Babel (Stockholm Type), 2013, by Charles Lutz was based on Andy Warhol’s Brillo boxes first exhibited in the 1960’s. Armory Show guests were encouraged to take home a box.
Luminous Words, digital lighting books, by Airan Kang, a Korean artist, were offered for $5000 apiece at Bryce Wolkowitz Gallery, New York City. The electronic luminescent sculptures are cast from transparent synthetic resin.
Kavi Gupta of Chicago, Illinois, and Berlin, Germany displayed Scott Reeder’s Real Fake, 2012, neon, 9" x 44", edition of three, tagged $5000.
Artist Alice Hope was constructing the untitled work (Binary Code: Blind) at the booth of Ricco/Maresca, New York City.
Tony Tasset’s Snowman with Yellow Glove, 2013, made of glass, resin, polystyrene, stainless steel, and bronze, 72" x 100" x 36", was $80,000 from Kavi Gupta.
New York City
It was all about the Brillo boxes. Hundreds of red, white, and blue cardboard boxes, modeled after the ones created by Andy Warhol for a 1964 exhibit, were stacked one on top of another at the entrance to the Armory Show held at Piers 92 and 94 in New York City March 7-10. What a sight as attendees realized they could help themselves to a box, break it down, and carry it home tucked under an arm like a folded New York Times.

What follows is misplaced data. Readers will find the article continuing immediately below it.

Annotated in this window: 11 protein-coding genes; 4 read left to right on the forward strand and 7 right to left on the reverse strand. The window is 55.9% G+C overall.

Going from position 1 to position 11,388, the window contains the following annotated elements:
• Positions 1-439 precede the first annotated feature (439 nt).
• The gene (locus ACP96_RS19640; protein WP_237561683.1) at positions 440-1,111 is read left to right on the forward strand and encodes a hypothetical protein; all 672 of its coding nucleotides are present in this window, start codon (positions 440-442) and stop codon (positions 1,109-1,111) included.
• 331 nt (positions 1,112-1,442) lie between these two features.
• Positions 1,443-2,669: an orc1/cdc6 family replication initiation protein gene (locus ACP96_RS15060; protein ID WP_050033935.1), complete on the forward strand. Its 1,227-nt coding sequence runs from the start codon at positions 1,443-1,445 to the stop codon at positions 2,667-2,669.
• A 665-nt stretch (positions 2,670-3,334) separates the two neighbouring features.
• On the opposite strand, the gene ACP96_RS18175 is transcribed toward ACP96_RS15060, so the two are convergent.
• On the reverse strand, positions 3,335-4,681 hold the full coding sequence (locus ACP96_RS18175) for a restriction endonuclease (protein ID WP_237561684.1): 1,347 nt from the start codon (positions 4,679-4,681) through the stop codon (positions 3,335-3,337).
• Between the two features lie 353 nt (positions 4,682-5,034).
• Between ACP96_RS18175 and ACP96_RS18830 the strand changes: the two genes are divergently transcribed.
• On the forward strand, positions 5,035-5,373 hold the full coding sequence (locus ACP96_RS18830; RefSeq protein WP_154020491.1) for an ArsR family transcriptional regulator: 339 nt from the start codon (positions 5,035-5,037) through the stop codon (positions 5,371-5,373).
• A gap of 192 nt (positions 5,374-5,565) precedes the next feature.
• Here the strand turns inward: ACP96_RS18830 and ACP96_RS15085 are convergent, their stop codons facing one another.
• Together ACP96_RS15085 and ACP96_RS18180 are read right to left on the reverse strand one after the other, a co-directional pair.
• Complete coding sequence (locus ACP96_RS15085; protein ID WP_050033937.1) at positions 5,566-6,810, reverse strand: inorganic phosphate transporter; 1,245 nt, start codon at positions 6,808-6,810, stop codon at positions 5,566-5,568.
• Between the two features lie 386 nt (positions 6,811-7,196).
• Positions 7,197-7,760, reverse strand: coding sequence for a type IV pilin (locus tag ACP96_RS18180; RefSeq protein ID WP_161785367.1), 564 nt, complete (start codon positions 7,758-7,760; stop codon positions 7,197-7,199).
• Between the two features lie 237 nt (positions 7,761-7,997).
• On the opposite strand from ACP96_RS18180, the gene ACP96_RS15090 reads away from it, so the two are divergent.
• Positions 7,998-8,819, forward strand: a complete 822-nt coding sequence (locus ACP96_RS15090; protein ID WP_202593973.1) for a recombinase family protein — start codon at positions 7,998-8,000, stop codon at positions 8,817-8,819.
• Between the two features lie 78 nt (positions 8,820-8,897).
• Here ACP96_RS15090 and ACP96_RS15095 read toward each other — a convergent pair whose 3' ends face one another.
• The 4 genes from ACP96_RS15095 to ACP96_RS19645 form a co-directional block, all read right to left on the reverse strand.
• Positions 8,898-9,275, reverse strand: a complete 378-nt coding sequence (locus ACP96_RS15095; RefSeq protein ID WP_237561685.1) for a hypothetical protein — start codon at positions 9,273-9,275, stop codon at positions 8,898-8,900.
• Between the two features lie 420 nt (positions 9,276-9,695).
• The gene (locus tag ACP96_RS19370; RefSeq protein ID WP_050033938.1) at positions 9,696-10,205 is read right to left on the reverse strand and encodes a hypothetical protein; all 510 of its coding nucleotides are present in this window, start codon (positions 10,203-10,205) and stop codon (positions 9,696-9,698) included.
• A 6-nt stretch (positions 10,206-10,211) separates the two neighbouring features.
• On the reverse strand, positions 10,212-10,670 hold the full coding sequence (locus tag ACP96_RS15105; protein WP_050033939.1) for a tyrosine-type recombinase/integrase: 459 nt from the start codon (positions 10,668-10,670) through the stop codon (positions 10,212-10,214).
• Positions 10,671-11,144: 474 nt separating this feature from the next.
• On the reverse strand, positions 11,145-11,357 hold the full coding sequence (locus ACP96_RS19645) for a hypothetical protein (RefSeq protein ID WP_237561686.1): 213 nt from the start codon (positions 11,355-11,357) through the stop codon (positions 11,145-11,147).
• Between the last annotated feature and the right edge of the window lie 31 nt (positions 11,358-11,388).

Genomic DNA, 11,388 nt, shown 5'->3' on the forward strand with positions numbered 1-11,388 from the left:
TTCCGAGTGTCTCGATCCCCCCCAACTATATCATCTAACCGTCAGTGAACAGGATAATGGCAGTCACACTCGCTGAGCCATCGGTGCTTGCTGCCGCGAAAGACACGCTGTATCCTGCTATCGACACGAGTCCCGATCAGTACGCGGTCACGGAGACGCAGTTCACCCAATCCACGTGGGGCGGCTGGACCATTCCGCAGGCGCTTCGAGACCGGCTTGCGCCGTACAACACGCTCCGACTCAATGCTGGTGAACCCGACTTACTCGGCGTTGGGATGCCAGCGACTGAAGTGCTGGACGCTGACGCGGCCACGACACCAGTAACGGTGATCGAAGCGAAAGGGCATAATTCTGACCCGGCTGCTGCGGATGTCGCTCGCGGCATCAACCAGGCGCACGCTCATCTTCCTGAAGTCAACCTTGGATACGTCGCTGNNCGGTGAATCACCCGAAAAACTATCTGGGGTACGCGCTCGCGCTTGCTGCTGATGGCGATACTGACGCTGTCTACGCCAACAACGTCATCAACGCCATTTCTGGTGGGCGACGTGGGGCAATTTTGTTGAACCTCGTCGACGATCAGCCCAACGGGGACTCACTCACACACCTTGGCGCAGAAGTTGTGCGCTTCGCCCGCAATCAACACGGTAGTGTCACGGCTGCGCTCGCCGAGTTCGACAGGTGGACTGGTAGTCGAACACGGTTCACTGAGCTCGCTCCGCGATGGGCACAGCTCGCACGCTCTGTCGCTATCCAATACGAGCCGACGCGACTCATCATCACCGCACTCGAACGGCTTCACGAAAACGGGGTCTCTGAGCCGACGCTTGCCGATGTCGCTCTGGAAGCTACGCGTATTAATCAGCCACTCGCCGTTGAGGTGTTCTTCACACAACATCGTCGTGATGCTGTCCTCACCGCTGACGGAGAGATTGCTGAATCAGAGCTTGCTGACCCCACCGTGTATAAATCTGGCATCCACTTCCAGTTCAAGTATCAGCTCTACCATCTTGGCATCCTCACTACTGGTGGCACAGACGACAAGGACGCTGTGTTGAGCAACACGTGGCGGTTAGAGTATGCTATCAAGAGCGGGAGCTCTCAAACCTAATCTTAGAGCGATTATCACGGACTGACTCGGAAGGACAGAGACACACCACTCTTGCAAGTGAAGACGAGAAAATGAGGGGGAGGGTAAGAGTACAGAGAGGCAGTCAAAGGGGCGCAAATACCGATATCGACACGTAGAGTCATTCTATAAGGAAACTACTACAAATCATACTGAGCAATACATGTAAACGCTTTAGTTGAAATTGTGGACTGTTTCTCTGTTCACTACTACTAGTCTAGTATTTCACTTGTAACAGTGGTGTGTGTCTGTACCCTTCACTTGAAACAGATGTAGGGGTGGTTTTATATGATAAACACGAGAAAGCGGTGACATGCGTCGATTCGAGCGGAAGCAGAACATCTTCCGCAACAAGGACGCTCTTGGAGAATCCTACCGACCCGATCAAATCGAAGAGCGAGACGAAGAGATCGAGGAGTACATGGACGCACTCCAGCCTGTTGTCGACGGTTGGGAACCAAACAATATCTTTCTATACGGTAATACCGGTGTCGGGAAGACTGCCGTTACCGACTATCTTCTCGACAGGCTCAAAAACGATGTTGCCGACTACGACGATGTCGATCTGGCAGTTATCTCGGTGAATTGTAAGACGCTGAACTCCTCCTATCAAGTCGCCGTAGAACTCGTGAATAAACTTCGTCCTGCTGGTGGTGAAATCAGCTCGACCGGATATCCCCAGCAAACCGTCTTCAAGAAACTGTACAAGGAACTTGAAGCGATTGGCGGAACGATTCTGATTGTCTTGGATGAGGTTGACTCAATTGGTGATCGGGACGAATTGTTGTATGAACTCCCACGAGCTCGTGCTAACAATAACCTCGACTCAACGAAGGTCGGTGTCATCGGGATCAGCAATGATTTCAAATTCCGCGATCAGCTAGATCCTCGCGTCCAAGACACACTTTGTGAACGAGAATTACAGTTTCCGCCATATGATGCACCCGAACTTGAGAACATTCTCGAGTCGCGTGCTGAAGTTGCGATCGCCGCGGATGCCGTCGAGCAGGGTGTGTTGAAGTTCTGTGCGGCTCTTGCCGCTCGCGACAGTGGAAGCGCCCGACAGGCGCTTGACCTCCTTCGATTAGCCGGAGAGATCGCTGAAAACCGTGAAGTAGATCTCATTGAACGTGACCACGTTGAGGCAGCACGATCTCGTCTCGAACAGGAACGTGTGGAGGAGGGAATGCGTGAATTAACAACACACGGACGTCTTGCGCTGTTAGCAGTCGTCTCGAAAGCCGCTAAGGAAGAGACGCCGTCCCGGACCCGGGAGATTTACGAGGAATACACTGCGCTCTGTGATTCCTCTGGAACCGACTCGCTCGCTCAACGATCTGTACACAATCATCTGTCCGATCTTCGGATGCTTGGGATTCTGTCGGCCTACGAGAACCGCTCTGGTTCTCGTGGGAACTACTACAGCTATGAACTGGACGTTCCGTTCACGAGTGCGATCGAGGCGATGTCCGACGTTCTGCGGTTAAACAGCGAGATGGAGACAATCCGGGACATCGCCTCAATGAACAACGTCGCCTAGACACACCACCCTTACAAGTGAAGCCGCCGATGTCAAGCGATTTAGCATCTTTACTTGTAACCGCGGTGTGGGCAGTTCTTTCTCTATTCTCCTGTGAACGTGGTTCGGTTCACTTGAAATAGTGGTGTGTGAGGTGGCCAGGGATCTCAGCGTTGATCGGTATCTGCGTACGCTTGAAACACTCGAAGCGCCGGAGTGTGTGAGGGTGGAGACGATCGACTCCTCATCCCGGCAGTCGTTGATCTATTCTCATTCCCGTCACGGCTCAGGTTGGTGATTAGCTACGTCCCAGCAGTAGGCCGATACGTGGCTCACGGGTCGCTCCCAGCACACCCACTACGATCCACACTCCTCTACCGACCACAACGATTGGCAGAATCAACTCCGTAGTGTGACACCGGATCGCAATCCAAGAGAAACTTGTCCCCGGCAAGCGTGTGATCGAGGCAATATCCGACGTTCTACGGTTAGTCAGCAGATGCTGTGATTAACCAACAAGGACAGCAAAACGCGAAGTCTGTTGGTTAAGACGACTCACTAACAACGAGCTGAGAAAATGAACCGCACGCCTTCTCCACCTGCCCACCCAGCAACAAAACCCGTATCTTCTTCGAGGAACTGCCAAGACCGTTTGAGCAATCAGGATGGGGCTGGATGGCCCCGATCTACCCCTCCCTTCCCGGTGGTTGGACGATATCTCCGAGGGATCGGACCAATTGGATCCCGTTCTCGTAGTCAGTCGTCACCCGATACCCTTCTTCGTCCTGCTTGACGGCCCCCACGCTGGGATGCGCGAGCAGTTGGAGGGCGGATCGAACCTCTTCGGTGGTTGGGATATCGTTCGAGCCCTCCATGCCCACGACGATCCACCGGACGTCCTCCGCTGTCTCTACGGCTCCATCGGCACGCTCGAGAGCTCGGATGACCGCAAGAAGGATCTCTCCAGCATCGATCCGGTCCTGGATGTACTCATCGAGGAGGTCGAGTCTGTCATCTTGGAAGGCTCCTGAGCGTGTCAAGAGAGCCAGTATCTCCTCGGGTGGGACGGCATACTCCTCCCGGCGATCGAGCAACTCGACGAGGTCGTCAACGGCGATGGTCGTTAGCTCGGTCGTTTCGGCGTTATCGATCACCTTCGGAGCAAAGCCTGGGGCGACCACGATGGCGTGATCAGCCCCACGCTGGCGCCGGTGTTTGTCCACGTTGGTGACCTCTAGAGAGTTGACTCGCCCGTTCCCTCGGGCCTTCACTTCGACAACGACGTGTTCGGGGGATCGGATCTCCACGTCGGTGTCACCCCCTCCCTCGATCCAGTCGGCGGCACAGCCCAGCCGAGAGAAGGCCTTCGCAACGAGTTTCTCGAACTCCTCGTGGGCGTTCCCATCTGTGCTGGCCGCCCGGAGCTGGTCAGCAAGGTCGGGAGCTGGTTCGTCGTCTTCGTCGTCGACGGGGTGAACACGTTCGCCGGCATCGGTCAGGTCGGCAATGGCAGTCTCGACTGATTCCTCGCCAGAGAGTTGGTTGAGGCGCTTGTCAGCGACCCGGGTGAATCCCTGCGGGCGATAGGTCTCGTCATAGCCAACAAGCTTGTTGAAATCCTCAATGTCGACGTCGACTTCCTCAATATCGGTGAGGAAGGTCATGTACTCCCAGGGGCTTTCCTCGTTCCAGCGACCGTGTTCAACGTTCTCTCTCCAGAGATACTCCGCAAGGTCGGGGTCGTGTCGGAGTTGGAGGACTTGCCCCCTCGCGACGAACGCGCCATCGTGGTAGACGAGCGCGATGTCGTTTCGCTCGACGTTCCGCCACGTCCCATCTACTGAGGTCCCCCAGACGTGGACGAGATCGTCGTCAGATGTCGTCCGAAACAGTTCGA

Brillo box bedlam ensued. Art lovers untaped, folded, and then marched around with boxes in tow. Some arranged with dealers to hold their cache; others schlepped the unwieldy cardboard with them as they navigated through the contemporary and modern art show’s hundreds of booths. Upon exiting the show, triumphant Brillo box beneficiaries strode along the West Side Highway, while others jammed the boxes into taxicabs.
Warhol would have enjoyed the show.
It was an art-filled few days as the Armory Show shared the limelight with the Art Dealers Association of America (ADAA) show at the Park Avenue Armory, VOLTA NY, Independent, SCOPE New York, PooL Art Fair, and Artexpo New York.